Courses in art history often involve the study of artistic periods, styles, and movements. Most people, unfortunately, find little value in the history of art in general; it’s too abstract. What people love to learn about is the specific history behind individual pieces of art. People want to know not simply who made it and when, but why they made it and how it came to be.
Most any Hollywood film involving an art heist will, at some point, use the word “provenance”- the paper trail of ownership that leads back to the artist. It lends an air of expertise to the characters dealing with the art that’s about to be stolen. The word is used in the real world, as well, by art appraisers. Knowing the provenance of a piece of art can drastically increase its monetary value. More importantly, it also drastically increases its inherent value to the viewer or the owner of the art. Knowing the story, the history, the life of a piece of art can bring it alive in ways that just observing the art alone cannot.
There are examples of the value of real art history all over the internet. There are hundreds of artists promoting their artwork on YouTube. The viewers and potential customers are able to see the art and the artists as well. They can see them, hear them, learn about them, and watch them present their creations.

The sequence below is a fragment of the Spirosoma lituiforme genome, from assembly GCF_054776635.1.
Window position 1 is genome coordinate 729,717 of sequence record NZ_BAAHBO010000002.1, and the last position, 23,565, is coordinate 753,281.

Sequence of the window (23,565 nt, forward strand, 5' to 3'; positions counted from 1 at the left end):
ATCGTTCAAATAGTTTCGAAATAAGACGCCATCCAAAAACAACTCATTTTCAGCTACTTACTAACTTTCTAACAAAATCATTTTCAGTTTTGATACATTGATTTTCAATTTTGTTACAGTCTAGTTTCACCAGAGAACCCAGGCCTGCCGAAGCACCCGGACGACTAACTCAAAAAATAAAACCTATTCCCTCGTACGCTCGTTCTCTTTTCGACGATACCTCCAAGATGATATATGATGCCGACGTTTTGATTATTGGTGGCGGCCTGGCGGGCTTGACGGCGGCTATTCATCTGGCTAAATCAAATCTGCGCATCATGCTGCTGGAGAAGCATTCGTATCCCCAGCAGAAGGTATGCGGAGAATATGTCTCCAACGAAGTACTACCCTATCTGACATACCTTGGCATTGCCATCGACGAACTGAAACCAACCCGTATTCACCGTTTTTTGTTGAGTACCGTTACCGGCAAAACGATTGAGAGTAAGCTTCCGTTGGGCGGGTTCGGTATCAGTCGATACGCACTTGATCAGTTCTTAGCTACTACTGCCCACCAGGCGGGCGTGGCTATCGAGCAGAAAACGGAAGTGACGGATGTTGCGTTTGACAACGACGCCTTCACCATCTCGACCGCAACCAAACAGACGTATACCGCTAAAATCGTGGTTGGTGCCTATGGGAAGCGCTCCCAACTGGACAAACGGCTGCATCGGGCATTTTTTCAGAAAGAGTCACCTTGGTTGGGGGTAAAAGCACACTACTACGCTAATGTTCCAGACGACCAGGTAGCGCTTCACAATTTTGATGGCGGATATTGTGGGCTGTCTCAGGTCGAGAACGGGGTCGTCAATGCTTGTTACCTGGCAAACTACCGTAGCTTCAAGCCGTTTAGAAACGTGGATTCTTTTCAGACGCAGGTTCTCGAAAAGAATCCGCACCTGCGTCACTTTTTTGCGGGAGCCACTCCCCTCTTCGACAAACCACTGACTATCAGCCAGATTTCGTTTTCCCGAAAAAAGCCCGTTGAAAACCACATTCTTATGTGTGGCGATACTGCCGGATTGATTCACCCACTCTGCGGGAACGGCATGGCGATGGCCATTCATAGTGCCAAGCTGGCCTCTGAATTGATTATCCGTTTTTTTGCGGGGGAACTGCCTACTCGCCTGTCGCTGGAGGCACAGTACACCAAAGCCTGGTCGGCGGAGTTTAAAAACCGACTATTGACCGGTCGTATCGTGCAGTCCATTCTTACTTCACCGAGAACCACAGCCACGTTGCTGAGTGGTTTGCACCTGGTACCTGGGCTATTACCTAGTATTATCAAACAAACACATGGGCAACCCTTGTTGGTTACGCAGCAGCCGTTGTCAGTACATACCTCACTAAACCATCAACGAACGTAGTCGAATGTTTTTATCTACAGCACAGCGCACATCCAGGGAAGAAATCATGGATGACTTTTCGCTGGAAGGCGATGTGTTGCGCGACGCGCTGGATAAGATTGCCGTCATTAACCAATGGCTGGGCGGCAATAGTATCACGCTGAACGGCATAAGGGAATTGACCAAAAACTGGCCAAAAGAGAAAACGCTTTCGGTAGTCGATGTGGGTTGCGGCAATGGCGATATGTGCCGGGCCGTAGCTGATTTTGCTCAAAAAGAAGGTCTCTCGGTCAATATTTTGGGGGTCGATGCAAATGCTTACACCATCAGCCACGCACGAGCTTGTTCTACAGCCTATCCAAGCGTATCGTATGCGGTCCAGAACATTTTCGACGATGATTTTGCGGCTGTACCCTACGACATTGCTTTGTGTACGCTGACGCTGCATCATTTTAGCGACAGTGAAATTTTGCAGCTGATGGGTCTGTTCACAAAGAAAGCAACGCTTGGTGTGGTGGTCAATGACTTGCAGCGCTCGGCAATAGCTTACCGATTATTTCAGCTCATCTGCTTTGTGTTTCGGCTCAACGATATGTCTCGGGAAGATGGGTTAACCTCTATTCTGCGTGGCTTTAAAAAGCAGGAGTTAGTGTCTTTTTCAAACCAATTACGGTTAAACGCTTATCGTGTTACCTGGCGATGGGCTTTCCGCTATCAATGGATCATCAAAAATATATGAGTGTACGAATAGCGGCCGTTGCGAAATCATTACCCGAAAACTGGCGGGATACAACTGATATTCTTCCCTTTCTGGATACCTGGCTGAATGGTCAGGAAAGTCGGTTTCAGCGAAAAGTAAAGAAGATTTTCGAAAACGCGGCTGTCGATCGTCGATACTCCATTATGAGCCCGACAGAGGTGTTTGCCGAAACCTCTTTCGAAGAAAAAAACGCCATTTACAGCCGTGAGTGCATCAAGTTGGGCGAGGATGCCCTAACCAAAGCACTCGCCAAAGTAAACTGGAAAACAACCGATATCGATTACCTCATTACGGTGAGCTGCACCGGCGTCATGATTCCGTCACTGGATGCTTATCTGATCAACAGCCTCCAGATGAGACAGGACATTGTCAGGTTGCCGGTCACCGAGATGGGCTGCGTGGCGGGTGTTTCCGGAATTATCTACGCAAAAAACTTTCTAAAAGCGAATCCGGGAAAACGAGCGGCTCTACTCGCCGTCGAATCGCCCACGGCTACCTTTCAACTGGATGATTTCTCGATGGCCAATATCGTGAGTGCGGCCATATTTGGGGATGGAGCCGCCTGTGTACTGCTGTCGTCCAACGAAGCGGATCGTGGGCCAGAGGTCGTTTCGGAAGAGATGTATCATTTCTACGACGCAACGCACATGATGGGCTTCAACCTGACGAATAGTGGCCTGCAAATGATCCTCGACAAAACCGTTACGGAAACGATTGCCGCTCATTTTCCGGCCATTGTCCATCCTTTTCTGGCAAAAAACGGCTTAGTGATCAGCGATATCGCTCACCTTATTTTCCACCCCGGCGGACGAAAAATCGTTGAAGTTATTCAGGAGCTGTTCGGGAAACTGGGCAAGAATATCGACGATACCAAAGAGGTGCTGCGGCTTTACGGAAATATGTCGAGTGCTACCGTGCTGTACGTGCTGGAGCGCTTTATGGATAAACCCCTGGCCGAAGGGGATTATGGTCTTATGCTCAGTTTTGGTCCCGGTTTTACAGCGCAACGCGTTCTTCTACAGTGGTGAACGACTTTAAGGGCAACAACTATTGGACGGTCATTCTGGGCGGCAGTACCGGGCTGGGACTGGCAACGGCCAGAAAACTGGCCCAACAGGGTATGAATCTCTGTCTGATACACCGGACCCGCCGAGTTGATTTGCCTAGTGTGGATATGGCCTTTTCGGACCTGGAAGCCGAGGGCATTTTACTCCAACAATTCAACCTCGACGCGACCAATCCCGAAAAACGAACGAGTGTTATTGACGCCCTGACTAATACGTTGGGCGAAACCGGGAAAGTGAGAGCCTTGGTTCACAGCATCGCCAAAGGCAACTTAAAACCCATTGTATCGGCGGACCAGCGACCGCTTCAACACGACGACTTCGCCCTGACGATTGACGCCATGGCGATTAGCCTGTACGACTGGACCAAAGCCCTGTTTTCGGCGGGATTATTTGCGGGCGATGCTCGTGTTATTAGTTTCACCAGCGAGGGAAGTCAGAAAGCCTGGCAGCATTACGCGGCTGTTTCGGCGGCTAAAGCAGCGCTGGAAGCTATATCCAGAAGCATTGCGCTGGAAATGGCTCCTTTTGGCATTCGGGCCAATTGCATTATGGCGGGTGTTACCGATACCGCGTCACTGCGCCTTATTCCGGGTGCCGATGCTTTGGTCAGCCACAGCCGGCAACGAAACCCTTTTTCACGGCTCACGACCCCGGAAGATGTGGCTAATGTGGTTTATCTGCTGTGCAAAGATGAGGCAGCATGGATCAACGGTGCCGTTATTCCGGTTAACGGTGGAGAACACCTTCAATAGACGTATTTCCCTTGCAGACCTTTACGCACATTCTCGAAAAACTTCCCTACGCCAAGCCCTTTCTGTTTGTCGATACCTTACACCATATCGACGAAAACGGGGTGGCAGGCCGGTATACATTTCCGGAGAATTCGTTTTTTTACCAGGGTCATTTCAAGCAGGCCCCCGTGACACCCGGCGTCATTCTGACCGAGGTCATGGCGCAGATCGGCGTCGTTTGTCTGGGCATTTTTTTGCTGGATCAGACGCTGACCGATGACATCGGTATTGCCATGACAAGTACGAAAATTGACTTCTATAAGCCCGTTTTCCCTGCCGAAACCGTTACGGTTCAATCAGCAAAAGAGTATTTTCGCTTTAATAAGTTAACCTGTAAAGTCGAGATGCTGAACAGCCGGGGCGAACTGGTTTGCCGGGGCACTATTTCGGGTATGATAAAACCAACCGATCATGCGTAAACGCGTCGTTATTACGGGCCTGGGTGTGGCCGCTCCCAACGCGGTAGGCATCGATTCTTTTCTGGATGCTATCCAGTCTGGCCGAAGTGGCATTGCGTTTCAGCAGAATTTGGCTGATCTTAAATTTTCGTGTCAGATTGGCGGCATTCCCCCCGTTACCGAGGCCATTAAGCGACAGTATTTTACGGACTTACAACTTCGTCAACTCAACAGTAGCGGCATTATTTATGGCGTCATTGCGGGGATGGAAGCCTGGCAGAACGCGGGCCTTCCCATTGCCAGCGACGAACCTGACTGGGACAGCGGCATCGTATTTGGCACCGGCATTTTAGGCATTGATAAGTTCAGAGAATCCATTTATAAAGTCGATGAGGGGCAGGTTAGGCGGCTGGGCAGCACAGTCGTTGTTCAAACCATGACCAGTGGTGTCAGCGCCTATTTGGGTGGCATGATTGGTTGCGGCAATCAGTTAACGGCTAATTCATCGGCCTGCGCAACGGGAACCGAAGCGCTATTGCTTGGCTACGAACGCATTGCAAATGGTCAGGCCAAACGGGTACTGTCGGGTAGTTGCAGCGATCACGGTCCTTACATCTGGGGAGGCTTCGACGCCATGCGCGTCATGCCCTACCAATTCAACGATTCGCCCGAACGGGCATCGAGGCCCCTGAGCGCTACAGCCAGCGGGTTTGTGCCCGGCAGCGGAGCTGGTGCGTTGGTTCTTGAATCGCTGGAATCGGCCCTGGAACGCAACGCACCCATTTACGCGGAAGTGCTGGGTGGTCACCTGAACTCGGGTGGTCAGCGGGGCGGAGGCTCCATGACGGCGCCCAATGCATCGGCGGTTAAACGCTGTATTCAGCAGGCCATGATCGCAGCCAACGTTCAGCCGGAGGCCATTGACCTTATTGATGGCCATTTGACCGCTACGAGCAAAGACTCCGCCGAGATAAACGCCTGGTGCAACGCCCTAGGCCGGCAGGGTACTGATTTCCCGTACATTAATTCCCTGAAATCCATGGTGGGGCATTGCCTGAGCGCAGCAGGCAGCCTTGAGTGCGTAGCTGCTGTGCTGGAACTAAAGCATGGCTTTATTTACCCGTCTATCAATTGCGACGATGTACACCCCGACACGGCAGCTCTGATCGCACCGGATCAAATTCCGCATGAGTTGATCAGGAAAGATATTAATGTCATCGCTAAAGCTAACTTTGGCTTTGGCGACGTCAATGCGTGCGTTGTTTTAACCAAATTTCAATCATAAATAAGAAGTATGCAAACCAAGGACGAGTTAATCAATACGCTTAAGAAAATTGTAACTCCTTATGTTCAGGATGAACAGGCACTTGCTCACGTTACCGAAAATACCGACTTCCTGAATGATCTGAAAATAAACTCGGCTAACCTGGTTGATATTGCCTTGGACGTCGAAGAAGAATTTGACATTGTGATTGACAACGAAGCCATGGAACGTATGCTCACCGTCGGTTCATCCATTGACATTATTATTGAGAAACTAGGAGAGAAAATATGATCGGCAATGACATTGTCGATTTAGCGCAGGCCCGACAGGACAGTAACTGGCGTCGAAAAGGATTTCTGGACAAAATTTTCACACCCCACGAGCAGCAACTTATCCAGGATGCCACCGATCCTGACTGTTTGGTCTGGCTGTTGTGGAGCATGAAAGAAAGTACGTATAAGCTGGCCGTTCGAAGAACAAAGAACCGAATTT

The buyers, in this case, not only get a piece of art, but also a video of the piece’s provenance. It’s more than just getting a name and a date on the back of a canvas – they get an actual video explaining its background. The same is true for Etsy and similar sites designed for people who sell creative pieces. There’s a reason why those sites provide a place for the sellers to create a personal profile- it gives potential buyers a connection with the creator of the item they’re admiring.
While the art that people see online may have a lot of value in and of itself, it’s not only the quality of the art that appeals to buyers. People are paying for a story, a history, the real life that led up to the creation of the piece of art. They are paying for the hours of the artists’ lives.
Some art tells its own story through the images it portrays, and other times its history must be researched. One can study just the piece itself or the artistic period, style, and movement it comes from.
Either way, the value of art grows proportionately to one’s understanding of its history and backstory.